United Kingdom

Benefit communications - employers cutting corners

December 2014

 

Effective benefits communications can improve benefits take-up as well as staff motivation levels, says health and fitness coach Adam Strong.

According to Strong, who argues that UK employers are ‘cutting corners’ by providing generic benefit schemes and expecting staff to be incentivised and motivated, staff should be asked what their individual needs are and the type of benefits they would value the most.

“Employees will only engage in schemes that have direct benefit to them,” says Strong. “Take-up of each benefit is going to vary according to the product or service on offer. For example, employees who are also parents are the only ones that benefit from childcare vouchers.”

Dividing employees into similar demographics for the purposes of employee benefits provision – those under 30, those with children and mature employees, for example – will make it easier for employers to provide staff with a much more meaningful employee benefits programme, Strong continues.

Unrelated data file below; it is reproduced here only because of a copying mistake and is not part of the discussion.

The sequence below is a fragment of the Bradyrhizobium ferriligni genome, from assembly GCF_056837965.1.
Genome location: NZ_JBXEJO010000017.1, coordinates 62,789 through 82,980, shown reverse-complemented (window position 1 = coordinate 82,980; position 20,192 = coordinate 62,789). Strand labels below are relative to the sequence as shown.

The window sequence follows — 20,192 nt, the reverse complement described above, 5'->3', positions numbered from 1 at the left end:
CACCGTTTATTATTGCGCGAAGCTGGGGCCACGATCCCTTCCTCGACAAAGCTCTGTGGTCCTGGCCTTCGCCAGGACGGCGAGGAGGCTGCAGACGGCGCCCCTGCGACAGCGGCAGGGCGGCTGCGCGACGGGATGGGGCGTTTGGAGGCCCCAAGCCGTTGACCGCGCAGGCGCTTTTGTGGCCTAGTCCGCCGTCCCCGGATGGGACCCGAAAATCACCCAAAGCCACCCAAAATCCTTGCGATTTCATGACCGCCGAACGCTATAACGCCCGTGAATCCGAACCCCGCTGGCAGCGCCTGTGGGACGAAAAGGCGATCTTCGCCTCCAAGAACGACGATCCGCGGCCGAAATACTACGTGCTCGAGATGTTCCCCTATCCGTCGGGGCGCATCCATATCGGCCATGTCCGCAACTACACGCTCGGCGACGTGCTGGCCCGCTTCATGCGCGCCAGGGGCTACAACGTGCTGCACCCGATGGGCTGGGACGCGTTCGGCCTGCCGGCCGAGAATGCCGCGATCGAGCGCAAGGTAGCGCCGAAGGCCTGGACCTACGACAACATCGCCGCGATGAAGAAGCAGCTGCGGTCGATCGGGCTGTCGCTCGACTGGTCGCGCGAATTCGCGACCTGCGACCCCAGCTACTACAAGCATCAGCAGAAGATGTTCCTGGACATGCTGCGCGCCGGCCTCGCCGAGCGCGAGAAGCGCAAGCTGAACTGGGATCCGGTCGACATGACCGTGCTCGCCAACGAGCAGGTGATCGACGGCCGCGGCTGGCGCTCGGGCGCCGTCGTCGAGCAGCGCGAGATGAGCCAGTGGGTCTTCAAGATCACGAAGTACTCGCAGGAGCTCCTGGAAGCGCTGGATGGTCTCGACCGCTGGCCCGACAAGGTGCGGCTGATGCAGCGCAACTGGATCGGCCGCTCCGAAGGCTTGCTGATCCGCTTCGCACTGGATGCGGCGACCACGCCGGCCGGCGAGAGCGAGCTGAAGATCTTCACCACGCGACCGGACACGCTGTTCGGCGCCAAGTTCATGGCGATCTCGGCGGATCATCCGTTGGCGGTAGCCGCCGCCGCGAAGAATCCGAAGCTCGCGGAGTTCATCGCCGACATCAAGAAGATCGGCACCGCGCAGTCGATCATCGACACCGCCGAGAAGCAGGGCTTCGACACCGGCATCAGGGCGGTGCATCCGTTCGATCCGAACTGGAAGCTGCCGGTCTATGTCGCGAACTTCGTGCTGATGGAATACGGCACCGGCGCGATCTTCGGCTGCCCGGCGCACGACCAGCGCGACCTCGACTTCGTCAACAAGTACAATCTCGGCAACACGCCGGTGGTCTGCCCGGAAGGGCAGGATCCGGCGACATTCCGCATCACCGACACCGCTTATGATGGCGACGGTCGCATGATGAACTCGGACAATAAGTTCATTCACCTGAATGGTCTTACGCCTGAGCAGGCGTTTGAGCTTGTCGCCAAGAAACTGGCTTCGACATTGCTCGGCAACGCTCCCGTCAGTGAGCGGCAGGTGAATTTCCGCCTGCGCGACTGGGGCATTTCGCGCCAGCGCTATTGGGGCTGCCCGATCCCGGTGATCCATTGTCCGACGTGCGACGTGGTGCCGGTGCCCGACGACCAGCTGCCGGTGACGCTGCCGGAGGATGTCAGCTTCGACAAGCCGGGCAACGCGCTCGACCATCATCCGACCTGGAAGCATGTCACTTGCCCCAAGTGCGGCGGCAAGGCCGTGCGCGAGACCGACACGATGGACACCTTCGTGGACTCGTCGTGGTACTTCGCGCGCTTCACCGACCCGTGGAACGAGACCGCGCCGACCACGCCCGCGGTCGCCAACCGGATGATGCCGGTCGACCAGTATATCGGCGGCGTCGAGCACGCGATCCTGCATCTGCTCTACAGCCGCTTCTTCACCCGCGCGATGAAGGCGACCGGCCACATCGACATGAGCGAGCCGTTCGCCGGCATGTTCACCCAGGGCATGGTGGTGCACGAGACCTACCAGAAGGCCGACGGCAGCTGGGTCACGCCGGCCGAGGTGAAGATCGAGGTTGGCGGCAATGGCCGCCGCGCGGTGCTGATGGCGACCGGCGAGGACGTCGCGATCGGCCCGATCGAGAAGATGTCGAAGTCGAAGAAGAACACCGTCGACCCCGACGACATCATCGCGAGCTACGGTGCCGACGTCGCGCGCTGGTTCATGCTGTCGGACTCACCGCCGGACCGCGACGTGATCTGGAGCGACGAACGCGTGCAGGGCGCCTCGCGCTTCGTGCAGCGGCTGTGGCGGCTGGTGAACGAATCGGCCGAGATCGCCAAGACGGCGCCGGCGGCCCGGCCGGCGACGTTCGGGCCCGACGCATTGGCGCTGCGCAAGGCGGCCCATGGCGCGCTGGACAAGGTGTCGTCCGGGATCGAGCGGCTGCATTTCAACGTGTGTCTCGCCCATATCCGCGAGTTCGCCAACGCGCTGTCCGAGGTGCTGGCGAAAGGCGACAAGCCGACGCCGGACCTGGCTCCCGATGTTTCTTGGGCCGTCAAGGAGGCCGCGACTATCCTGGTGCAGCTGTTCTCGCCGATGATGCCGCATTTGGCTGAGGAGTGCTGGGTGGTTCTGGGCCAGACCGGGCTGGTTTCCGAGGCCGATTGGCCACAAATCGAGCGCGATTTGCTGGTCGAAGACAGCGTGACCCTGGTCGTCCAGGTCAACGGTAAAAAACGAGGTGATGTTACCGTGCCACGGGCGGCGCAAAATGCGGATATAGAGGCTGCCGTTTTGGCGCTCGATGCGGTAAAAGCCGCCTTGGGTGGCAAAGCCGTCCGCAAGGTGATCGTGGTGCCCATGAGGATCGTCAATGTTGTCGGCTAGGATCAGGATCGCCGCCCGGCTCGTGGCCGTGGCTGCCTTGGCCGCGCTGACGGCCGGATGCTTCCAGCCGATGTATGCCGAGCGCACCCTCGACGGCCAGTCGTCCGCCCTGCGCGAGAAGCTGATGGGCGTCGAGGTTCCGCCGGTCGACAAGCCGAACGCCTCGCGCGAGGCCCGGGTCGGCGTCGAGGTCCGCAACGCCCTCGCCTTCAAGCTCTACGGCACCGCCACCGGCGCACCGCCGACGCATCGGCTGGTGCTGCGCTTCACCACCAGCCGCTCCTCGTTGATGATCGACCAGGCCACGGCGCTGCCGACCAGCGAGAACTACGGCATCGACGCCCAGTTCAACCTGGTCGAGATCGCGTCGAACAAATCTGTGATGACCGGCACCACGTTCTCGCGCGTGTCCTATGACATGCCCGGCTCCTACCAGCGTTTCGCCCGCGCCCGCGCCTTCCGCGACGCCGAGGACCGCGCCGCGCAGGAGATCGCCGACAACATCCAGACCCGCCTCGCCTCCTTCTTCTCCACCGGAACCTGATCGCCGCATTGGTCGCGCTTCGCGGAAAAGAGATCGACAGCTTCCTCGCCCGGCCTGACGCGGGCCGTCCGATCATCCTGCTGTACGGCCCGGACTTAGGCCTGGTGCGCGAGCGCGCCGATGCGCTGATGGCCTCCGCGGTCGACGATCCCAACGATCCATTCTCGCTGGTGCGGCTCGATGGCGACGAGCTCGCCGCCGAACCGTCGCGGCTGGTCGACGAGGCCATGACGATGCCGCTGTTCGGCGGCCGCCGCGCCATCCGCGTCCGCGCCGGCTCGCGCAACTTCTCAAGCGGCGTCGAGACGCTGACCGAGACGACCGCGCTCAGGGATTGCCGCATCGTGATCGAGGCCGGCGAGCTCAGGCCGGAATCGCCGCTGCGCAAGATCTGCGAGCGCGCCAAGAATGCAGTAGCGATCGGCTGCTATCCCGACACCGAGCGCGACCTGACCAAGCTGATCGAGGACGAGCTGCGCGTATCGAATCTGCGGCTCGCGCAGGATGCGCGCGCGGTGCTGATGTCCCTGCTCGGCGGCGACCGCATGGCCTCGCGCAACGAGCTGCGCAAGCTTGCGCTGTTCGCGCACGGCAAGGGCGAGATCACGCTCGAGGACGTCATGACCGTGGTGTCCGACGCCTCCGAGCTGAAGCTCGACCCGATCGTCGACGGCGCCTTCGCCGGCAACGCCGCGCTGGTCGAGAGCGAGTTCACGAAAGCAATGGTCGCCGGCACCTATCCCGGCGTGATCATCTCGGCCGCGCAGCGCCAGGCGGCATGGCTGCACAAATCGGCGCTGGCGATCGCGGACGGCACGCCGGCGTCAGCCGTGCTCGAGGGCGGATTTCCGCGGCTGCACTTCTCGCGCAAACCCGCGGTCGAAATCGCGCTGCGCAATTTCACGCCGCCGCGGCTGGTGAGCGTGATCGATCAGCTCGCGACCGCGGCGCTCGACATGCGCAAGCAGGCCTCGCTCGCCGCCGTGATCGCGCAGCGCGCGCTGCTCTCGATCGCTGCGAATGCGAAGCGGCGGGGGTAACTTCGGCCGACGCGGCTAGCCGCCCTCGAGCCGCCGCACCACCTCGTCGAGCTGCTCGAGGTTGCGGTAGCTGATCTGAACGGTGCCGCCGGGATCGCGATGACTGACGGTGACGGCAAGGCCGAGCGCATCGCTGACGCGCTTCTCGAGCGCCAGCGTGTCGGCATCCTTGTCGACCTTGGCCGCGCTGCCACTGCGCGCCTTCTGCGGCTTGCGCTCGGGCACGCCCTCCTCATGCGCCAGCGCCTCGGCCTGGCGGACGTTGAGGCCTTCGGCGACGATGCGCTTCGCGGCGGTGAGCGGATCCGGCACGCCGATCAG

In fact, writing in The Huffington Post, Strong cites a recent industry study across financial and professional service organisations which found that the highest take-up of an employee benefit was travel insurance at 33%, compared with the lowest take-up – gym membership at 0.5%.

“The key is to understand what employees want and then educate employees about each benefit and the value of different schemes,” he adds.

Manesh Patel, Senior Consultant at Aon Employee Benefits agrees: “Successful schemes are those where the employer thinks of communications as the main part of their scheme and not an afterthought,” he says. “It’s also important to ensure that such communications are articulated to staff in a relevant and appropriate way.”

He adds: “Generic communications are cheap and can be effective, but targeted communications based on location, profile and life stage achieve a much higher response and engagement rate. It demonstrates to staff that the business is thinking about them as a person and providing a benefit suitable for them. Employees value one-to-one sessions and targeted communications much more than the traditional method of top-down communications.”

 

 

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